Floodwaters in Houston begin to recede, curfew remains

Source: Xinhua| 2017-08-31 14:22:48|Editor: ying
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HOUSTON, Aug. 30 (Xinhua) -- Hurricane Harvey has downgraded to a tropical depression, but heavy rains could still cause new flooding in far eastern Texas and western Louisiana, the National Hurricane Center warned on Wednesday.

At least 30 people were dead or feared dead in flooding triggered by the tropical storm, local officials said.

Medical examiners are confirming the death toll from the historic flooding as efforts to search for the missing people continue.

By midday Wednesday, more than 40 people had been arrested for looting in Houston and surrounding areas.

A citywide curfew which remains effective from midnight to 5:00 a.m. (1000 GMT) helps to keep the criminals at bay, Houston Mayor Sylvester Turner said Wednesday.

The two dams of Addicks and Barker seemed safe without immediate danger of failing. Rising water levels in the two reservoirs are spilling over into adjacent subdivisions that sit against the dams.

Officials said that thousands of homes are at risk of flooding and evacuation orders have been issued for at least 80 subdivisions.

Meanwhile, a chemical plant struck by Harvey is likely to explode.

The Arkema chemical plant in the city of Crosby, northeast of Great Houston, was knocked out power by floodwaters on Monday. The plant needs electricity to keep volatile chemicals stored at the facility cool.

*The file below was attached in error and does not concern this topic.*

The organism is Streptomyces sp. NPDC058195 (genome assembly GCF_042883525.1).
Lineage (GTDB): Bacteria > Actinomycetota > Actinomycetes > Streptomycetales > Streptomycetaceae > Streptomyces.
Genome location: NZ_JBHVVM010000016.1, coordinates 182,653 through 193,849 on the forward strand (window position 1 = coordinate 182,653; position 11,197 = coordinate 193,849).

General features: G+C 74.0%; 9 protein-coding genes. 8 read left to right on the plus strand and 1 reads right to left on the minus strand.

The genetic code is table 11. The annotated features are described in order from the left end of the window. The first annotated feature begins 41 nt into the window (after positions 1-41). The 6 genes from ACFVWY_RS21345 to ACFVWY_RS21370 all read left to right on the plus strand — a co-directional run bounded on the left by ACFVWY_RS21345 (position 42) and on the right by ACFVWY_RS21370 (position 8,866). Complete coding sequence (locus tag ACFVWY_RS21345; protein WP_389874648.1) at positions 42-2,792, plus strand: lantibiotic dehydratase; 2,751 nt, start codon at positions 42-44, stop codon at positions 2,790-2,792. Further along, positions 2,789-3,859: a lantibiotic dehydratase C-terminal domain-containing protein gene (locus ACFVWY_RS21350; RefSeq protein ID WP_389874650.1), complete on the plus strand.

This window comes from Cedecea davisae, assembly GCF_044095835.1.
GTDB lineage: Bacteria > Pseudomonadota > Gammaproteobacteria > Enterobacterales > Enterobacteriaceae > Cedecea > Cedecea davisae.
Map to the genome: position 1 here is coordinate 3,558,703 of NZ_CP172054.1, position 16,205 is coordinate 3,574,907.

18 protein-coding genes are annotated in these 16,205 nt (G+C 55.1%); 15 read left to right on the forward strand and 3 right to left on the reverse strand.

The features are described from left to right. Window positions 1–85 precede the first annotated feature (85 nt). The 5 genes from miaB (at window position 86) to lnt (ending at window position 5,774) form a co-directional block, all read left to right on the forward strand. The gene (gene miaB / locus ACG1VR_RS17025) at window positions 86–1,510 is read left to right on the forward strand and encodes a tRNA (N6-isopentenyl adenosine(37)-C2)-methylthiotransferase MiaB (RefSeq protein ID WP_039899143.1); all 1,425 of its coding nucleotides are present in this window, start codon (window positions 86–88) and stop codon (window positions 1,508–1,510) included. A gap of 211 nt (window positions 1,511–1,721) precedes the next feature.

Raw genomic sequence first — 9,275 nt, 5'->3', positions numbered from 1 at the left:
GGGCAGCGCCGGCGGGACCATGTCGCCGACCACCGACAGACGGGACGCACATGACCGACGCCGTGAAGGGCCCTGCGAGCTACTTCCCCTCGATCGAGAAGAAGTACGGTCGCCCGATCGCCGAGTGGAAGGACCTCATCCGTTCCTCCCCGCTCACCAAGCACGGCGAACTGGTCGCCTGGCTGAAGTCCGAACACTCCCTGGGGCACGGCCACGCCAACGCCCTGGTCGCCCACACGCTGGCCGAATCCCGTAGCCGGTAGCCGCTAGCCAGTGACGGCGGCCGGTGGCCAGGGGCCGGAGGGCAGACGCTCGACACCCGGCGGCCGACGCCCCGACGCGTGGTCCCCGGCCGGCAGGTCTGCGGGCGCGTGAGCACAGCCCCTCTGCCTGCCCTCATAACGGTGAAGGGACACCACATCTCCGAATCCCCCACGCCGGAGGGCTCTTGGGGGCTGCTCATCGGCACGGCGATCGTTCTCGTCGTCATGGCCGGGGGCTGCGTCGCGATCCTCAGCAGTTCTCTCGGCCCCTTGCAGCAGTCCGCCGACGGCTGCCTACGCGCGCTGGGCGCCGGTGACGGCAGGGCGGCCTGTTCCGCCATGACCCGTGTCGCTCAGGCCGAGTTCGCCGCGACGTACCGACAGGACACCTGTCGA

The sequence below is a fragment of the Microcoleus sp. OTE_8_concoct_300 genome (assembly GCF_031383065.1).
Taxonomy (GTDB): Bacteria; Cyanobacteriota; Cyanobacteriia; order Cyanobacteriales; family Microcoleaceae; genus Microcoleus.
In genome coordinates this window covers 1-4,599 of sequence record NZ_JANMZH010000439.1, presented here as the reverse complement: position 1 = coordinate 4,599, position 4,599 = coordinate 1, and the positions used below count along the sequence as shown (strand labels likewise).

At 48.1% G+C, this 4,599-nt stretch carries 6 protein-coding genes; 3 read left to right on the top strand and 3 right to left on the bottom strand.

Rich Rowe, CEO of Arkema, told the press that if the volatile organic peroxides stored at the plant get too warm, some sort of explosion will be inevitable.

Flights into and out of Houston resumed Wednesday evening, with a limited number of domestic flights. The international airport of Houston was shut down on Sunday.

At the state's Emergency Operations Center, Governor Greg Abbott announced on Wednesday that the number of National Guard troops assisting with the storm's aftermath will increase to more than 24,000 in coming days, 10,000 of whom are from other states.

As water begins to recede in Houston, officials warn residents about potential health risks.

They are advised to stay vigilant to flood water which could have dangerous debris, downed power lines and snakes, and to remove standing water to reduce the threat of mosquito-born diseases.